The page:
Old Testament. The doctrine of creation sets forth the essential corporeality of human existence. When God created Adam and Eve, he provided them with physical bodies ( Genesis 2:7 Genesis 2:22 ). The fact that God formed the physical body first and then breathed into it the breath of life means that we are living bodies, not simply incarnated souls. This holistic relationship between body and soul undermines any thought that a human being is simply the sum of its parts (i.e., mind + soul + body, etc.). One does not have a body, one is a body.
Bodily existence is not only an essential aspect of being human, it is also God's perfect will. In the beginning God pronounces that all of his creation is "very good" ( Gen 1:31 ). So to be truly human is to exist bodily. This divine affirmation of physical existence is diametrically opposed to any notion that the body is inferior to the spirit. Unlike the Gnostics of the second and third centuries a.d., the Scriptures never represent the physical body as a prison from which the spirit must be freed. There is absolutely nothing inherently evil about the human body. Throughout the Old Testament, the body is presented as a marvelous gift from God, which evidences his indescribable wisdom and power ( Psalm 139:14-16 ). It is never represented as an impediment to communion, service, or worship of God. Prior to the fall, Adam and Eve enjoyed perfect fellowship with God, and that fellowship was experienced in the body ( Gen 1:27-31 ). This integration of body and soul constitutes an internal dynamic that is truly remarkable. The body becomes the expression of the soul. The voice articulates prayer, raised hands express praise, bowing low reflects humble adoration and worship.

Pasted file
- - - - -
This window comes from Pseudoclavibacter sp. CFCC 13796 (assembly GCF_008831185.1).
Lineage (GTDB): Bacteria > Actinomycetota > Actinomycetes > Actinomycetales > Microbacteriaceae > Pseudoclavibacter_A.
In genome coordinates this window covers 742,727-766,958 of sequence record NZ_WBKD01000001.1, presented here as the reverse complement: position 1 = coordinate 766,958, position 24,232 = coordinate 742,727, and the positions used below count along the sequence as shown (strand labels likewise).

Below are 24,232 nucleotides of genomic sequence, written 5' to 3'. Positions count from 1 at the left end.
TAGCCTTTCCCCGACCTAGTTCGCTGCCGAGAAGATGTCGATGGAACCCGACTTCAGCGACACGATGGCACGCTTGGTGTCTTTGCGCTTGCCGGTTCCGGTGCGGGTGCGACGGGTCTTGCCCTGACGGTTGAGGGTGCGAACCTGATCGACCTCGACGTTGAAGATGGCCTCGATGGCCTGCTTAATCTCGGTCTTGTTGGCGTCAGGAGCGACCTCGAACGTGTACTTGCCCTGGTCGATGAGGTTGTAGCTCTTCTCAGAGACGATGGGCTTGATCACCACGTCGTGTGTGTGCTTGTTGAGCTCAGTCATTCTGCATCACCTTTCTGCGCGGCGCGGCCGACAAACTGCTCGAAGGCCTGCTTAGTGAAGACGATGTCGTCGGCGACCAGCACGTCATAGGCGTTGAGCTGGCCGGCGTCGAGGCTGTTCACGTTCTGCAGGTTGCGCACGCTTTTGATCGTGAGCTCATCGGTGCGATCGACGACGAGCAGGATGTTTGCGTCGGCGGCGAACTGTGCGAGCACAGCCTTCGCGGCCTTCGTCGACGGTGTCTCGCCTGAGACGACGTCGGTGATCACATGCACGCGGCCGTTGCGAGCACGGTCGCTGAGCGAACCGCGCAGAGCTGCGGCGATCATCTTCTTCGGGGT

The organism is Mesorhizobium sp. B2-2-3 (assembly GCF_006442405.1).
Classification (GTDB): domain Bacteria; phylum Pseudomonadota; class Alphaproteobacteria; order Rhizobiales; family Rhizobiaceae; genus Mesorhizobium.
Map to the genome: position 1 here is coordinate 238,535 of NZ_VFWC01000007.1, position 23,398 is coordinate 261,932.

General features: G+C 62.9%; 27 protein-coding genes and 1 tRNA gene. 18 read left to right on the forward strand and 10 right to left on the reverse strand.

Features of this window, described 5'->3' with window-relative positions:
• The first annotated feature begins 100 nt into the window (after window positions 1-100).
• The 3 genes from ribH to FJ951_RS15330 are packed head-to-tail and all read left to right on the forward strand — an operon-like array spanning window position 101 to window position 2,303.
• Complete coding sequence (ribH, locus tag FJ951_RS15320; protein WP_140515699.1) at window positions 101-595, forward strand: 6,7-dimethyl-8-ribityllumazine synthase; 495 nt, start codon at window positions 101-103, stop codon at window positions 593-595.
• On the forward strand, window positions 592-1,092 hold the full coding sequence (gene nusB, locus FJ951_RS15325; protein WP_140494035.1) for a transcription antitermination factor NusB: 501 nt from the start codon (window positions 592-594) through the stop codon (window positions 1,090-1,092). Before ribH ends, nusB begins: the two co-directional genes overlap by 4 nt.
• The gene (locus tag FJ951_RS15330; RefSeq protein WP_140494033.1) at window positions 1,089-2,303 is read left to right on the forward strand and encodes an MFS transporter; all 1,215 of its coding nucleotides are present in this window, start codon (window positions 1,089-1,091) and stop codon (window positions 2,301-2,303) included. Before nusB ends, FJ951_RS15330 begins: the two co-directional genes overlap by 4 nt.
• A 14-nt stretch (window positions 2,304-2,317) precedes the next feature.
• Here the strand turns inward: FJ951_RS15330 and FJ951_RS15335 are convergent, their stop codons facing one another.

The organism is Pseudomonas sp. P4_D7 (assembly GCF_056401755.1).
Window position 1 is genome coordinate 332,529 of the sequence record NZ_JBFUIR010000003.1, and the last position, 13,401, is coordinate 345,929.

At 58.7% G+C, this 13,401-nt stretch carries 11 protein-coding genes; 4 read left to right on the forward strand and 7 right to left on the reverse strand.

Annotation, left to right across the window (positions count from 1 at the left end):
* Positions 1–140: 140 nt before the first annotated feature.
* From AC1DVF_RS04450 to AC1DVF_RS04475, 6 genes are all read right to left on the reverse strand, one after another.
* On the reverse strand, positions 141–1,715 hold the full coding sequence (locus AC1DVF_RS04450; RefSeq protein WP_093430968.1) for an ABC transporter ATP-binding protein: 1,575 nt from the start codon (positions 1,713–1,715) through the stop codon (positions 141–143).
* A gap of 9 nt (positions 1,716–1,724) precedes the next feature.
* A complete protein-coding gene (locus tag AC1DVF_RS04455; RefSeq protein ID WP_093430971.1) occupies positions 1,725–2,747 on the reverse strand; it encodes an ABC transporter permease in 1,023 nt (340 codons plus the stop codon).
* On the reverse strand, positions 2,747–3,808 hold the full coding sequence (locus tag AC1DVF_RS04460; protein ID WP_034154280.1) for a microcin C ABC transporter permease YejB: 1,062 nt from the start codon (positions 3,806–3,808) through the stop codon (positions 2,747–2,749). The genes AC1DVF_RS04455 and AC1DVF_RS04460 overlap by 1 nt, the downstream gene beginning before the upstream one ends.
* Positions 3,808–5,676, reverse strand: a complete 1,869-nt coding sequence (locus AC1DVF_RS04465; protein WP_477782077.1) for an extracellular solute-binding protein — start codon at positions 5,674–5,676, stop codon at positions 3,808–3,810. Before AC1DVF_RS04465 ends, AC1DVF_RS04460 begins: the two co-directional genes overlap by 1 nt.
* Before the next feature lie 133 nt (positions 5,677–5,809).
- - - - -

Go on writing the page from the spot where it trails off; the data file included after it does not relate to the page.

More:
This essential relationship of body and soul provides for an extraordinary integration of the material and spiritual realms. For example, the sin of Adam and Eve not only affected their spiritual status before God, but had physical consequences as well. They died and the earth from which the body was formed was cursed ( Gen 2:17 ; 3:17-19 ). With regard to the final disposition of the body the principle of "dust to dust" holds true ( Gen 3:19 ; Job 10:9 ; Psalm 104:29 ; Eccl 3:20 ; Eccl 12:7 ). The body is folded as a tent and returns to the earth from which it came ( Psalm 146:4 ; Isa 38:12 ). Job declares that despite the natural decomposition of his body, he will see God with his own eyes, in his own flesh (19:26-27). The psalmist rejoices that God will not allow his holy one to see corruption ( Psalm 16:10 ). Isaiah speaks of the earth casting out the dead and Daniel prophesies that those who sleep in dust shall awake ( Isa 26:19 ; Dan 12:2 ). Throughout the intertestamental period, the belief in the future resurrection and glorification of the body became even more developed (1 Enoch 20:8; 22:13; 2 Baruch 50:3-4; 2 Macc 7:9, 36).
New Testament The essential corporeality of human existence is supremely set forth in the New Testament. The incarnation is God's ultimate endorsement of the physical body ( Matt 1:20-25 ; Luke 1:26-35 ; Rom 1:3 ; Gal 4:4 ; 1 Tim 3:16 ; 1 John 4:2-3 ). Complete redemption means the reclamation of humanness in the most comprehensive sense, and this mandates the "in fleshing" of the Word ( John 1:14 ). Jesus' body becomes the locus for God's redemptive activity in the world. Indeed his body is both temple and sacrifice in that it manifests the glory of God and atones for the sins of the world ( Mark 14:22 ; Luke 22:19 ; John 1:14 ; 2:21 ; Rom 3:24-25 ; Heb 9:14 ; 1 Peter 2:19 1 Peter 2:24 ). The physical resurrection of his body not only served as the Father's "amen" to the life and ministry of Jesus, but also as a kind of "firstfruits" of the resurrection of all believers ( 1 Co 15:20-23 ).